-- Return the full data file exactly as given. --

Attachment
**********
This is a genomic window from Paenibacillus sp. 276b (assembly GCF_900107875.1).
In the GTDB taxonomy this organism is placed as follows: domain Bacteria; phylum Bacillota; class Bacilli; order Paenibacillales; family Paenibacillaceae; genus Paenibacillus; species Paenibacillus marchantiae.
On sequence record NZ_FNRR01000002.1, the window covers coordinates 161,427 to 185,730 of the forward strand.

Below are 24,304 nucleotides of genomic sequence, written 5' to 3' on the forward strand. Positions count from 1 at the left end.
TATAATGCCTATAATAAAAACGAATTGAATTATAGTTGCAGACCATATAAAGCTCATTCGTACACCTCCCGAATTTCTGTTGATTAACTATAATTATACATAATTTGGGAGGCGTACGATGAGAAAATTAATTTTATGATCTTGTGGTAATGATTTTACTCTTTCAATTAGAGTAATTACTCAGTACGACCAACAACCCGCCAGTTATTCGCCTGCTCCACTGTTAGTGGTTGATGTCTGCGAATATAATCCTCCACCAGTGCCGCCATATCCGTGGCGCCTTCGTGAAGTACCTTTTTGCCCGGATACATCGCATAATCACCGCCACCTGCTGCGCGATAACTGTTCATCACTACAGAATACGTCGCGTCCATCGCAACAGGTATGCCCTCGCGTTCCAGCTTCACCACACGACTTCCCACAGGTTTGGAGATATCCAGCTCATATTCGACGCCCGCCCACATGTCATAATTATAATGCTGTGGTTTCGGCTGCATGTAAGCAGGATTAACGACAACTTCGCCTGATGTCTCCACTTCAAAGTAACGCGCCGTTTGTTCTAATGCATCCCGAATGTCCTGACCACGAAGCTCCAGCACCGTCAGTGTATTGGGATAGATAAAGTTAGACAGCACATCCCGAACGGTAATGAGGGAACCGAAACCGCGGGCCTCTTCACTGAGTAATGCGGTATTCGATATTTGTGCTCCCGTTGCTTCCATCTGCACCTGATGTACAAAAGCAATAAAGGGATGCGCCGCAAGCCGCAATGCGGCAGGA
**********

This is a genomic window from Paenibacillus sp. 276b (assembly GCF_900107875.1).
In the GTDB taxonomy this organism is placed as follows: domain Bacteria; phylum Bacillota; class Bacilli; order Paenibacillales; family Paenibacillaceae; genus Paenibacillus; species Paenibacillus marchantiae.
On sequence record NZ_FNRR01000002.1, the window covers coordinates 161,427 to 185,730 of the forward strand.

Below are 24,304 nucleotides of genomic sequence, written 5' to 3' on the forward strand. Positions count from 1 at the left end.
TATAATGCCTATAATAAAAACGAATTGAATTATAGTTGCAGACCATATAAAGCTCATTCGTACACCTCCCGAATTTCTGTTGATTAACTATAATTATACATAATTTGGGAGGCGTACGATGAGAAAATTAATTTTATGATCTTGTGGTAATGATTTTACTCTTTCAATTAGAGTAATTACTCAGTACGACCAACAACCCGCCAGTTATTCGCCTGCTCCACTGTTAGTGGTTGATGTCTGCGAATATAATCCTCCACCAGTGCCGCCATATCCGTGGCGCCTTCGTGAAGTACCTTTTTGCCCGGATACATCGCATAATCACCGCCACCTGCTGCGCGATAACTGTTCATCACTACAGAATACGTCGCGTCCATCGCAACAGGTATGCCCTCGCGTTCCAGCTTCACCACACGACTTCCCACAGGTTTGGAGATATCCAGCTCATATTCGACGCCCGCCCACATGTCATAATTATAATGCTGTGGTTTCGGCTGCATGTAAGCAGGATTAACGACAACTTCGCCTGATGTCTCCACTTCAAAGTAACGCGCCGTTTGTTCTAATGCATCCCGAATGTCCTGACCACGAAGCTCCAGCACCGTCAGTGTATTGGGATAGATAAAGTTAGACAGCACATCCCGAACGGTAATGAGGGAACCGAAACCGCGGGCCTCTTCACTGAGTAATGCGGTATTCGATATTTGTGCTCCCGTTGCTTCCATCTGCACCTGATGTACAAAAGCAATAAAGGGATGCGCCGCAAGCCGCAATGCGGCAGGA